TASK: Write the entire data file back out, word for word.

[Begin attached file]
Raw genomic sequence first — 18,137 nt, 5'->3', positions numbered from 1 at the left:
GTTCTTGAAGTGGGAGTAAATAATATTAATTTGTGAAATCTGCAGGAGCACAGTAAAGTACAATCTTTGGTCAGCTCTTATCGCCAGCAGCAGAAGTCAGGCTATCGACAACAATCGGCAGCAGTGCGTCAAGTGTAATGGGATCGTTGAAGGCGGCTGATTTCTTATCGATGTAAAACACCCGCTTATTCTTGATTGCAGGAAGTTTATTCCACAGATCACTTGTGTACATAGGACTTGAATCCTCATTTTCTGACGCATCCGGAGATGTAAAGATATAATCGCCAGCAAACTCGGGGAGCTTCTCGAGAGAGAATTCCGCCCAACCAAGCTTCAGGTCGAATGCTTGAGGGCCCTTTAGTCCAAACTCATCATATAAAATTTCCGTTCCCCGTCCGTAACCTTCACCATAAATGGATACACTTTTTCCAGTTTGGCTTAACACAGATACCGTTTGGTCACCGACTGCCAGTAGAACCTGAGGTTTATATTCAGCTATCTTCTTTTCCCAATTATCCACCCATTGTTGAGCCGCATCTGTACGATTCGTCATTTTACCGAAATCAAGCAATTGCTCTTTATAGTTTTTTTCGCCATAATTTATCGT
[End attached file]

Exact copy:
Raw genomic sequence first — 18,137 nt, 5'->3', positions numbered from 1 at the left:
GTTCTTGAAGTGGGAGTAAATAATATTAATTTGTGAAATCTGCAGGAGCACAGTAAAGTACAATCTTTGGTCAGCTCTTATCGCCAGCAGCAGAAGTCAGGCTATCGACAACAATCGGCAGCAGTGCGTCAAGTGTAATGGGATCGTTGAAGGCGGCTGATTTCTTATCGATGTAAAACACCCGCTTATTCTTGATTGCAGGAAGTTTATTCCACAGATCACTTGTGTACATAGGACTTGAATCCTCATTTTCTGACGCATCCGGAGATGTAAAGATATAATCGCCAGCAAACTCGGGGAGCTTCTCGAGAGAGAATTCCGCCCAACCAAGCTTCAGGTCGAATGCTTGAGGGCCCTTTAGTCCAAACTCATCATATAAAATTTCCGTTCCCCGTCCGTAACCTTCACCATAAATGGATACACTTTTTCCAGTTTGGCTTAACACAGATACCGTTTGGTCACCGACTGCCAGTAGAACCTGAGGTTTATATTCAGCTATCTTCTTTTCCCAATTATCCACCCATTGTTGAGCCGCATCTGTACGATTCGTCATTTTACCGAAATCAAGCAATTGCTCTTTATAGTTTTTTTCGCCATAATTTATCGT